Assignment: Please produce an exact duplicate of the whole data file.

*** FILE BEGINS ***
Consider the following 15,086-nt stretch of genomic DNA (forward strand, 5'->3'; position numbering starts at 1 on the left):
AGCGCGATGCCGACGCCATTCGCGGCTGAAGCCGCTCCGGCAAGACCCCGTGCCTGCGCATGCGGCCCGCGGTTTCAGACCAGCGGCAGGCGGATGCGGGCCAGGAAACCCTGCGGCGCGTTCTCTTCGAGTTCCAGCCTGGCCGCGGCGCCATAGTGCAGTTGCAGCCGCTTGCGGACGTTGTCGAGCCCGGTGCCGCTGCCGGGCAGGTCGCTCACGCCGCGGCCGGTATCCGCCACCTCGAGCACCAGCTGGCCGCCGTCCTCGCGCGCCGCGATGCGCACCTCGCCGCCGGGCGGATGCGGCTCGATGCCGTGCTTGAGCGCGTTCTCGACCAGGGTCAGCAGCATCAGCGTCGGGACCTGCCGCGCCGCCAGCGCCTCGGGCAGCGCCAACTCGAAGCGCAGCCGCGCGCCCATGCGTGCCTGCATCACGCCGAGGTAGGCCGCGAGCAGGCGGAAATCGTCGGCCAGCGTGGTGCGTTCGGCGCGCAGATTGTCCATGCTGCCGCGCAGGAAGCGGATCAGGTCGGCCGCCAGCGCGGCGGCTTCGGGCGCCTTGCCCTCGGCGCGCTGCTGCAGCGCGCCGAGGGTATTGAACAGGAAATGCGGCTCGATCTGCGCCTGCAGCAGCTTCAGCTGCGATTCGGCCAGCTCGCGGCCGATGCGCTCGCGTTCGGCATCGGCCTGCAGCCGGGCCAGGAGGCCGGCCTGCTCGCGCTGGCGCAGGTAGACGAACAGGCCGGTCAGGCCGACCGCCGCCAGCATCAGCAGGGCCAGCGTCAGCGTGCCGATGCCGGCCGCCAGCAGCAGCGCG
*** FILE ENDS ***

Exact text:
Consider the following 15,086-nt stretch of genomic DNA (forward strand, 5'->3'; position numbering starts at 1 on the left):
AGCGCGATGCCGACGCCATTCGCGGCTGAAGCCGCTCCGGCAAGACCCCGTGCCTGCGCATGCGGCCCGCGGTTTCAGACCAGCGGCAGGCGGATGCGGGCCAGGAAACCCTGCGGCGCGTTCTCTTCGAGTTCCAGCCTGGCCGCGGCGCCATAGTGCAGTTGCAGCCGCTTGCGGACGTTGTCGAGCCCGGTGCCGCTGCCGGGCAGGTCGCTCACGCCGCGGCCGGTATCCGCCACCTCGAGCACCAGCTGGCCGCCGTCCTCGCGCGCCGCGATGCGCACCTCGCCGCCGGGCGGATGCGGCTCGATGCCGTGCTTGAGCGCGTTCTCGACCAGGGTCAGCAGCATCAGCGTCGGGACCTGCCGCGCCGCCAGCGCCTCGGGCAGCGCCAACTCGAAGCGCAGCCGCGCGCCCATGCGTGCCTGCATCACGCCGAGGTAGGCCGCGAGCAGGCGGAAATCGTCGGCCAGCGTGGTGCGTTCGGCGCGCAGATTGTCCATGCTGCCGCGCAGGAAGCGGATCAGGTCGGCCGCCAGCGCGGCGGCTTCGGGCGCCTTGCCCTCGGCGCGCTGCTGCAGCGCGCCGAGGGTATTGAACAGGAAATGCGGCTCGATCTGCGCCTGCAGCAGCTTCAGCTGCGATTCGGCCAGCTCGCGGCCGATGCGCTCGCGTTCGGCATCGGCCTGCAGCCGGGCCAGGAGGCCGGCCTGCTCGCGCTGGCGCAGGTAGACGAACAGGCCGGTCAGGCCGACCGCCGCCAGCATCAGCAGGGCCAGCGTCAGCGTGCCGATGCCGGCCGCCAGCAGCAGCGCG